Tuesday, March 11, 2014
The Associated Press
SALEM, N.H. – It's been a long struggle, but a family in Salem, N.H., says it's on its way to getting its home back in shape after its basement was flooded by more than 230 gallons of heating fuel in 2007.
A contractor is starting to demolish the basement of the Demers family.
Michael Demers and his mother, Suzanne Demers, were forced to move into a mobile home set up on their front lawn because the house reeked of oil.
The Eagle-Tribune reported that the family said an employee from Haffner's fuel company overfilled their tank. A jury cleared the Lawrence company of negligence following a weeklong civil trial in 2011. Haffner's said the home had a faulty tank and piping.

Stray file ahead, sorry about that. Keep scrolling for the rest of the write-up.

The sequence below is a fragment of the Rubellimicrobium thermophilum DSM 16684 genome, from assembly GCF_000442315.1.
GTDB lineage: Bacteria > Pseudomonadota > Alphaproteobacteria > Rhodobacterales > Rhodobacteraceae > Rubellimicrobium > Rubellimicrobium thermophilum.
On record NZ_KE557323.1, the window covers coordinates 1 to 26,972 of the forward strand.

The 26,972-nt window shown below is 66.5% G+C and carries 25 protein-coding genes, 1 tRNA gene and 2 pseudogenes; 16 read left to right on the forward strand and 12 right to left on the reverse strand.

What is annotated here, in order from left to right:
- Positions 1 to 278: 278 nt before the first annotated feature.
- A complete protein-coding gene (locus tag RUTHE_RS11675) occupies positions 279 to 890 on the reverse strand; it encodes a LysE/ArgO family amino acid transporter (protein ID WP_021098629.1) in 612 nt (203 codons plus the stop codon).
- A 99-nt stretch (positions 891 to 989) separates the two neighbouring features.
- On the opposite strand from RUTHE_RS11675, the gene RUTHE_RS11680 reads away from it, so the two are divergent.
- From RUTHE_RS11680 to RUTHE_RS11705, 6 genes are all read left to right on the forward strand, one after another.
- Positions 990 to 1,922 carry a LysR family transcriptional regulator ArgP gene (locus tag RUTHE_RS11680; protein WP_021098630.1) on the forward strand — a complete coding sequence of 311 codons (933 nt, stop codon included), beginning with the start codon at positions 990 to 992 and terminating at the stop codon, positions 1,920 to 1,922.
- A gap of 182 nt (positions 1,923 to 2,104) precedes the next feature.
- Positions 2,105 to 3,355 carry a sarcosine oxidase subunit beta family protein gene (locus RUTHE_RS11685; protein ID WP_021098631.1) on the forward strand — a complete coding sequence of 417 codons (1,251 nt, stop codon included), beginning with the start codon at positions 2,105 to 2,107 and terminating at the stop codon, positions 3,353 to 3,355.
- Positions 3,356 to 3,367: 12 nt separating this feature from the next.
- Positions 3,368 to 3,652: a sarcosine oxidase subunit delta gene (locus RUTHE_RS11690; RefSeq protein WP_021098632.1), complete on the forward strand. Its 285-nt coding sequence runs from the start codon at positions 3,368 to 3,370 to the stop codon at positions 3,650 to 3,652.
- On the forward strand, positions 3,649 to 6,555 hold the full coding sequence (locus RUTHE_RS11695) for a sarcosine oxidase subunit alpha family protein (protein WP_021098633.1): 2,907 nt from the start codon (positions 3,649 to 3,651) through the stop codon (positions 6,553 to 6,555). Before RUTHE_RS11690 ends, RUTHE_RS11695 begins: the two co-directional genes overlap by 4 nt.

Michael Demers said the legal battle has exhausted his 69-year-old mother's assets and they are having a tough time coming up with the thousands of dollars needed to fund the work. He said several contractors are donating labor and materials.
The Zoning Board of Adjustment recently granted the Demerses their sixth extension to fix the problems and get rid of the mobile home. The board decided the family must report the progress being made each month.
Demers said he just needs until the end of the year to pour a new concrete foundation and do other work needed to live in the home again.
"We are just trying to get it livable," he said. "We would like to finally be home for Christmas after six years of this."